In unit testing an important step is to exercise the SUT. The member you want to invoke is often a method that takes one or more parameters, but in some test cases you don't care about the values of those parameters - you just want to invoke the method.

You can always make up one or more Dummy parameters and pass them to the method in question, but you could also use one of AutoFixture's Do convenience methods. There are several overloads that all take delegates that specify the action in question while providing you with Dummies of any parameters you don't care about.

A good example is WPF's ICommand interface. The most prevalent method is the Execute method that takes a single parameter parameter:

void Execute(object parameter);

Most of the time we don't really care about the parameter because we only care that the command was invoked. However, we still need to supply a value for the parameter when we unit test our ICommand implementations. Obviously, we could just pass in a new System.Object every time, but why not let AutoFixture take care of that for us?

(You may think that new'ing up a System.Object is something you can easily do yourself, but imagine other APIs that require much more complex input parameters, and you should begin to see the potential.)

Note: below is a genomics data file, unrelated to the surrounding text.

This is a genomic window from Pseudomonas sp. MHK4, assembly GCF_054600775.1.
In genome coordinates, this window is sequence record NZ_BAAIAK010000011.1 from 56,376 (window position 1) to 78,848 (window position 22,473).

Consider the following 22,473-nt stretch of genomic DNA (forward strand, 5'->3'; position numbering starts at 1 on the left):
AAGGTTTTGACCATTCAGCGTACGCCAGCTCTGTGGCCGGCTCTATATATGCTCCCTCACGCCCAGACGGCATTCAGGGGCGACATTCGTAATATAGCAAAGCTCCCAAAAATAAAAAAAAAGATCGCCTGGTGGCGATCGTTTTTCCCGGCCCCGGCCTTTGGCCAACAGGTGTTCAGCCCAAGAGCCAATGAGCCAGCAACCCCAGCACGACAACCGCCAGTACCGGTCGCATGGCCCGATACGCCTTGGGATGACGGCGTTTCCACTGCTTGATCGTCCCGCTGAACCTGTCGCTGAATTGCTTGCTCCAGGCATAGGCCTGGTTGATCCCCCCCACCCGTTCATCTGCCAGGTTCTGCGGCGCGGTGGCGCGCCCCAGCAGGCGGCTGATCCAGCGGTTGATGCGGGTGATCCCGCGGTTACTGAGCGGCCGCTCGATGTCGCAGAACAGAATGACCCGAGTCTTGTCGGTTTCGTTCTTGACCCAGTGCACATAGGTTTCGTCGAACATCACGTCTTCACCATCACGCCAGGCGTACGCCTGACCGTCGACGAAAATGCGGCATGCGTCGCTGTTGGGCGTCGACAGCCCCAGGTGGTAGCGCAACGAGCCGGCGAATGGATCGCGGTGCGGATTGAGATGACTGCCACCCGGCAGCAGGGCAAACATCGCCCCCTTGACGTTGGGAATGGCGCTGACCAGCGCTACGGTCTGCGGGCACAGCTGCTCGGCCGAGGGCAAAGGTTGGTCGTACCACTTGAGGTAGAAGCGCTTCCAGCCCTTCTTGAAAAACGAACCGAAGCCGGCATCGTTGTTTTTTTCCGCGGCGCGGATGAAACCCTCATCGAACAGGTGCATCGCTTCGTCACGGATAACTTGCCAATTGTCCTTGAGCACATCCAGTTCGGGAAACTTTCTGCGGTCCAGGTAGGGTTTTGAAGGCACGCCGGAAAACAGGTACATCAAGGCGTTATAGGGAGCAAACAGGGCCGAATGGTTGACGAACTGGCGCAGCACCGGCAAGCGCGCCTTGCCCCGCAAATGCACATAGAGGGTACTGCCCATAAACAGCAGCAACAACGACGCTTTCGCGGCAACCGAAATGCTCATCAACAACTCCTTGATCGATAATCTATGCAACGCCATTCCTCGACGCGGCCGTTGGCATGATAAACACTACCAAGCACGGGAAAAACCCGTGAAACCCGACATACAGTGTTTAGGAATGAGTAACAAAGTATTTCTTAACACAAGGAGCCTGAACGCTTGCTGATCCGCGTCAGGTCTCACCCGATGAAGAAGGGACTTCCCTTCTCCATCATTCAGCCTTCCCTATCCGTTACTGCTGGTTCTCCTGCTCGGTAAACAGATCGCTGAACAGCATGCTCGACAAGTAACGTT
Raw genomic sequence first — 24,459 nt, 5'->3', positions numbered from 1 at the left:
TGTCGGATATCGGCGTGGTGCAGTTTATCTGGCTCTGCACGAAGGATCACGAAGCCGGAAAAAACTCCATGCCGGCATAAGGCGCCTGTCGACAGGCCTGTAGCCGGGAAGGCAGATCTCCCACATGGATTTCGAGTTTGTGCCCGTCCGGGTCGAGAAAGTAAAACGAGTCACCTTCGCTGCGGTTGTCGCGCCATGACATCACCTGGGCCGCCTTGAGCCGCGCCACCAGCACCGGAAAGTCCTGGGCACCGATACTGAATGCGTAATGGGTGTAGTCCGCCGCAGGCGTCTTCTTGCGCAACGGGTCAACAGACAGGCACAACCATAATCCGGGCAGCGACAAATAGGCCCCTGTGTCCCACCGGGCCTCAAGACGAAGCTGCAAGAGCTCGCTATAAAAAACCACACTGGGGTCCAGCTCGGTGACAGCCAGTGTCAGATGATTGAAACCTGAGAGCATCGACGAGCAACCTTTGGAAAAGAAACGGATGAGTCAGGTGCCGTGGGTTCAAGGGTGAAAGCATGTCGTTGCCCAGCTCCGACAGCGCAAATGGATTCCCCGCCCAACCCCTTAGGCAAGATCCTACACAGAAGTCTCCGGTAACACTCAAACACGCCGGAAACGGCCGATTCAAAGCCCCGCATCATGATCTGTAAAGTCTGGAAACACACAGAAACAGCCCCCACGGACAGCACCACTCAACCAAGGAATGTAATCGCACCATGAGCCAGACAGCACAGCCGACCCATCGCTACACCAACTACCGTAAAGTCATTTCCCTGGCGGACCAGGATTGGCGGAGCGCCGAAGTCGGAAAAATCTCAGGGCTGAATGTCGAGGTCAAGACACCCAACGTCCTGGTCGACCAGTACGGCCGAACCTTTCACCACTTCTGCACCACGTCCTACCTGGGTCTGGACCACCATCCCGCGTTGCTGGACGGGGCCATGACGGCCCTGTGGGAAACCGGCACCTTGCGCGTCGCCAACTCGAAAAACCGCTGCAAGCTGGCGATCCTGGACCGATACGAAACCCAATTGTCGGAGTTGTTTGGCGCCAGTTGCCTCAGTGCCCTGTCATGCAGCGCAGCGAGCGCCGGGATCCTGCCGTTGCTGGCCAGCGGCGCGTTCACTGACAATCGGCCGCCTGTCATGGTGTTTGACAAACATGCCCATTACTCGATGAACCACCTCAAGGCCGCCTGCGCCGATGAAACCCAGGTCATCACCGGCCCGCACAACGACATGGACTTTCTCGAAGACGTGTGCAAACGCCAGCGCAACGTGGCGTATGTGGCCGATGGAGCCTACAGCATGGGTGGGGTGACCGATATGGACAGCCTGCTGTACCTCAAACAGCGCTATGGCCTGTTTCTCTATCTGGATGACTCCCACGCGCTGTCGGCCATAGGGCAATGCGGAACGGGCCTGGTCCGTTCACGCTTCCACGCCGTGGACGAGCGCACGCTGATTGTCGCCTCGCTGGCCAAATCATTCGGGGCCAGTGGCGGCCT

Here's a state-based unit test that verifies that the Message property of the MyViewModel class has the correct value after the FooCommand has been invoked:

[TestMethod]
public void FooWillUpdateMessage()
{
    // Fixture setup
    var fixture = new Fixture();
    var sut = fixture.CreateAnonymous<MyViewModel>();
    // Exercise system
    fixture.Do((object parameter) => 
        sut.FooCommand.Execute(parameter));
    // Verify outcome
    Assert.AreEqual("Foo", sut.Message, "Message");
    // Teardown
}

Notice how the Do method takes an Action<object> to specify the method to invoke. AutoFixture automatically supplies an instance for the parameter parameter using the same engine to create Anonymous variables that it uses for everything else.

The Do method in question is really a generic method with this signature:

public void Do<T>(Action<T> action);

There are also overloads that take two, three or four input parameters, corresponding to the available Action types available in the BCL.

These methods are simply convenience methods that allow you to express your test code more succinctly than you would otherwise have been able to do.



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Published

Thursday, 26 November 2009 21:23:46 UTC

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